(3TV/CBS 5) - A group of former Maricopa Community College District football players are suing the district and board members.
An attorney for the players said he believes the college's decision to shut down the football program was fueled by discrimination.
"When I found out they were shutting down the program, I was like all sports? They were like, no, just football, and I was like 60 percent of the team is African American, and that's a lot of opportunities being taken away from people who probably need it," said former Mesa Community College football player Xavier Juniel.
Juniel said he relied on his football scholarship to pay for school.
"Puts me in a tough spot," said Juniel. "I've been really stressed lately because I have to find a place to go."
Juniel said his scholarship covers this semester, but next school year he's out of luck.
Attorney Phillip Austin represents the players.
"The percentages of black athletes that are negatively affected is 10 times greater than white students in the district," said Austin. "When a policy has such a negative impact it must be justified by business validations."
He said the U.S. Civil Rights Act prohibits all recipients of federal contracts or grants to not discriminate in the distribution of services, including education services.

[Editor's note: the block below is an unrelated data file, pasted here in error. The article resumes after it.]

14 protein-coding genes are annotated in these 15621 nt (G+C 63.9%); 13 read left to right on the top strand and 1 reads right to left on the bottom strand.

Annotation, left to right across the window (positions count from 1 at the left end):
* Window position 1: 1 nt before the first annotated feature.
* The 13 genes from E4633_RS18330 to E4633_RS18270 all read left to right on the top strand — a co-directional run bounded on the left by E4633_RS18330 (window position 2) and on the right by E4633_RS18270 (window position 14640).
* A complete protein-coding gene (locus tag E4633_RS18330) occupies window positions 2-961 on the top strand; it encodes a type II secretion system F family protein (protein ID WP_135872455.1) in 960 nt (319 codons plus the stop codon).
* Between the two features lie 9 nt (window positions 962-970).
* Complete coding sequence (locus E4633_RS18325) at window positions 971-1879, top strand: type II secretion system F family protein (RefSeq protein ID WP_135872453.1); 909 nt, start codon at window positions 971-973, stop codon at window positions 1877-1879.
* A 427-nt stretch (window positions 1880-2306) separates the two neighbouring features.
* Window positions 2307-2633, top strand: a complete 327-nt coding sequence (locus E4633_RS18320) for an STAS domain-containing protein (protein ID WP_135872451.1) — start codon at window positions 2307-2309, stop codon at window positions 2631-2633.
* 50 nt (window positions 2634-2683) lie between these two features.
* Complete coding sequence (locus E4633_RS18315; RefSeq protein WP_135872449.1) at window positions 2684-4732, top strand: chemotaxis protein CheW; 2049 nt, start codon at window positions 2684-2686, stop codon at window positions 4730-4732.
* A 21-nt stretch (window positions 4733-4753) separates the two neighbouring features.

"Maricopa Community Colleges District is under the jurisdiction of this act," said Austin. "The action of the district in eliminating the football programs is detrimentally affected, we believe, black student athletes in ways that are aren’t affecting non-African American athletes in violation of the US Civil Rights Act."
He said the law required substantiated reasons to eliminate the program because it affects many in a minority group.
"They first say the program is too costly when reports indicate the program really pay for themselves or is a one percent cost to the district," said Austin.
Austin said he has evidence proving board members discriminated against some groups.
"The board did not want to continue football for political, personal reasons," said Austin. "Plus, we have emails in the lawsuit that reflect a racial animus of some of the board members where they attack programs only including racial minorities Muslims, Latinos, so we believe there is some racial animus for this decision."
The Director of Communications for Maricopa Community Colleges District said no one has been served yet.